“ A holder in due course is a holder who has taken a bill,complete and regular on the face of it, under the followingconditions, namely :
that he became the holder of it before it was overdue,.
and without notice that it had been previously dis-honoured, if such was the fact;
that he took the bill in good faith and for value, and
that at the time the bill was negotiated to him he hadno notice of any defect in the title of the person whcnegotiated it. ”
Every holder of a bill is prima facie deemed to be a holder indue course and there is a presumption of value and good faith.But if fraud is proved at any stage of the transaction then thebui'den of proof is shifted unless and until the holder proves thatsubsequent to the alleged fraud or illegality value has in goodfaith been given for the bill—Section 30 of the Bills of ExchangeOrdinance. Devlin J. in Baker vs. Barclay’s Bank Ltd. 1955 (2)A.E.R- 580 at 581 observed :
“ It is, I think, clear, both from the wording of sub-section
(of Section 30) itself and from the authorities that weredecided before 1882 that if fraud is proved at any stage ofthe transaction then the burden is shifted”.
It is clear, therefore, where there is an illegality or fraudshown in a previous holder a presumption that there is no consi-deration for the indorsement does arise ; for the person who isguilty of illegality, or fraud, and knows that he cannot sue forhimself is likely to hand over the instrument to some other per-son to sue for him. The plaintiff who normally has to prove thatthere was no consideration has by proving fraud or illegalityin the former holder raised a prima facie presumption that therewas no consideration, unless that presumption was rebutted(vide the observations of Lord Campbell C. J. in Fitch vs. Jones(1855 5 E. and B 238) quoted by Devlin J., in Baker vs. Barclay’sBank Ltd. at page 581—(this case was decided before the Bills ofExchange Act, of 1882).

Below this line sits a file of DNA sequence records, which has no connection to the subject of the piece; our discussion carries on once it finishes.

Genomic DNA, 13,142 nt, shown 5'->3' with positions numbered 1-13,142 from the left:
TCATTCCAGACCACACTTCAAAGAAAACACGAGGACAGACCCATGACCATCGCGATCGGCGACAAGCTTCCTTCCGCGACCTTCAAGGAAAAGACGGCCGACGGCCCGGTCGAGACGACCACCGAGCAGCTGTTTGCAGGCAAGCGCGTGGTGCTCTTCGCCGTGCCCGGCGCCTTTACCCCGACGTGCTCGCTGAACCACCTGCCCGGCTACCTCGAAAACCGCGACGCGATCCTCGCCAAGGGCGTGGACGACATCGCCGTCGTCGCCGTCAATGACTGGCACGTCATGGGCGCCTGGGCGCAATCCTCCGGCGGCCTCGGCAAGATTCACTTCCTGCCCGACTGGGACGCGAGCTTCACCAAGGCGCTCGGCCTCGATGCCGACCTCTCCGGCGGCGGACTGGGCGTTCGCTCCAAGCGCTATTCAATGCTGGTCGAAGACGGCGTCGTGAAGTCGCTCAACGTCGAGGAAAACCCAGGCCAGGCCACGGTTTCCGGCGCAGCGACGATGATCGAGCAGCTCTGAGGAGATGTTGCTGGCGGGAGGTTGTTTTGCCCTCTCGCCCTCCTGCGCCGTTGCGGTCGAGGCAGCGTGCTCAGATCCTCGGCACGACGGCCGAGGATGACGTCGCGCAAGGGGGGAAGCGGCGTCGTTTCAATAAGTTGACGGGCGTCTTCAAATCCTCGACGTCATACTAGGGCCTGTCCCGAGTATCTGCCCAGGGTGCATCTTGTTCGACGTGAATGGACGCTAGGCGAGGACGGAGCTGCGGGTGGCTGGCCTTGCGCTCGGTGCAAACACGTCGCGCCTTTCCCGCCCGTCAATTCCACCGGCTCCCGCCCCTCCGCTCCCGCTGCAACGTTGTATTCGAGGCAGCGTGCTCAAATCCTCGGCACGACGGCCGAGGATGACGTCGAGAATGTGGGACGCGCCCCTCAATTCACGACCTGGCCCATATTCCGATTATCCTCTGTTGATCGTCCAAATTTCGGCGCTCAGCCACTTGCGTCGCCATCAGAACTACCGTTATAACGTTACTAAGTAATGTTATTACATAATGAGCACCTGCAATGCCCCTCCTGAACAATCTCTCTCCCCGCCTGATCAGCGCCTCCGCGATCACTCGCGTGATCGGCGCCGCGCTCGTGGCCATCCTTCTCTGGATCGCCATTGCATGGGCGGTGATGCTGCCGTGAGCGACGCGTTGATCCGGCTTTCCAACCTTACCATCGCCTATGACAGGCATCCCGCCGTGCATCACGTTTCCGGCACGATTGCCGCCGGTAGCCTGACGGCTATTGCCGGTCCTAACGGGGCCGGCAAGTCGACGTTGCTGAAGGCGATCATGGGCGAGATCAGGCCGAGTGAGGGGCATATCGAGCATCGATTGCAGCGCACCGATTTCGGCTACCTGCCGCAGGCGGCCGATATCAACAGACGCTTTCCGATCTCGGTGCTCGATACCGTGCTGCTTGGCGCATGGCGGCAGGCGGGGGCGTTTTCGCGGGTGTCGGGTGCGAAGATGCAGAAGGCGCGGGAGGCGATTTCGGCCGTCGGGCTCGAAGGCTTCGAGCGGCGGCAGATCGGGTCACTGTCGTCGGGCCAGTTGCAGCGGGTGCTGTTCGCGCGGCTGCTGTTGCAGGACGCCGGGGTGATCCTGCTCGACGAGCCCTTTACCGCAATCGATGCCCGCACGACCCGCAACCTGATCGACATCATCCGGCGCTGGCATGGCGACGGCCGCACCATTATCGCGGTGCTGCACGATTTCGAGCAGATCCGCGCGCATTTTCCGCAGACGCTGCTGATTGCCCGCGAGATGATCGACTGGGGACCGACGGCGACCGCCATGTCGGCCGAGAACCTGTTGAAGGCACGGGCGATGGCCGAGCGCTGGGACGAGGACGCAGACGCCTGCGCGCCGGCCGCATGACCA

PATHIRANA S.—De Silva v. Motligoda
The evidence in the case leads to the irresistible conclusionthat Somapala came by this cheque either illegally or frau-dulently or with such knowledge and that he paid no valueeither to the plaintiff or to Ellawatte Estate.
Applying the principles laid down by Sansoni C. J., in DonCornells vs. de Soysa and Co. Ltd., I am of the view that theplaintiff is entitled to succeed in this action against the defendanton the ground that the defendant is liable on the ground ofmoney had and received for the use of the plaintiff. The liabilityon the part of the defendant is to make restitution and in myview in accordance with a dictum of Sansoni CJ, the defendantis liable even in the absence of dolus or culpa. The indorsementsin the cheque have been materially altered without the consentof the parties liable on the cheque. According to the DistrictJudge’s finding this alteration is noticeable by anyone. He hasalso noted that, that the letters ELLE in the word “ Ellewatta ”are somewhat smudged having been written over the erasures.This material alteration therefore avoids the cheque—vide sec-tion 64 of the Bills of Exchange Ordinance. The defendant hadno lawful justification to receive the proceeds of this chequewithout the consent of the plaintiff. As I have pointed out theevidence in this case, however, clearly shows that there werecircumstances fairly warranting an inference that the defendantknew or believed or thought that the cheque was tainted withillegality or fraud and this was something that should have putthe defendant on inquiry. This the defendant failed to do and inmy view he was also guilty of culpa.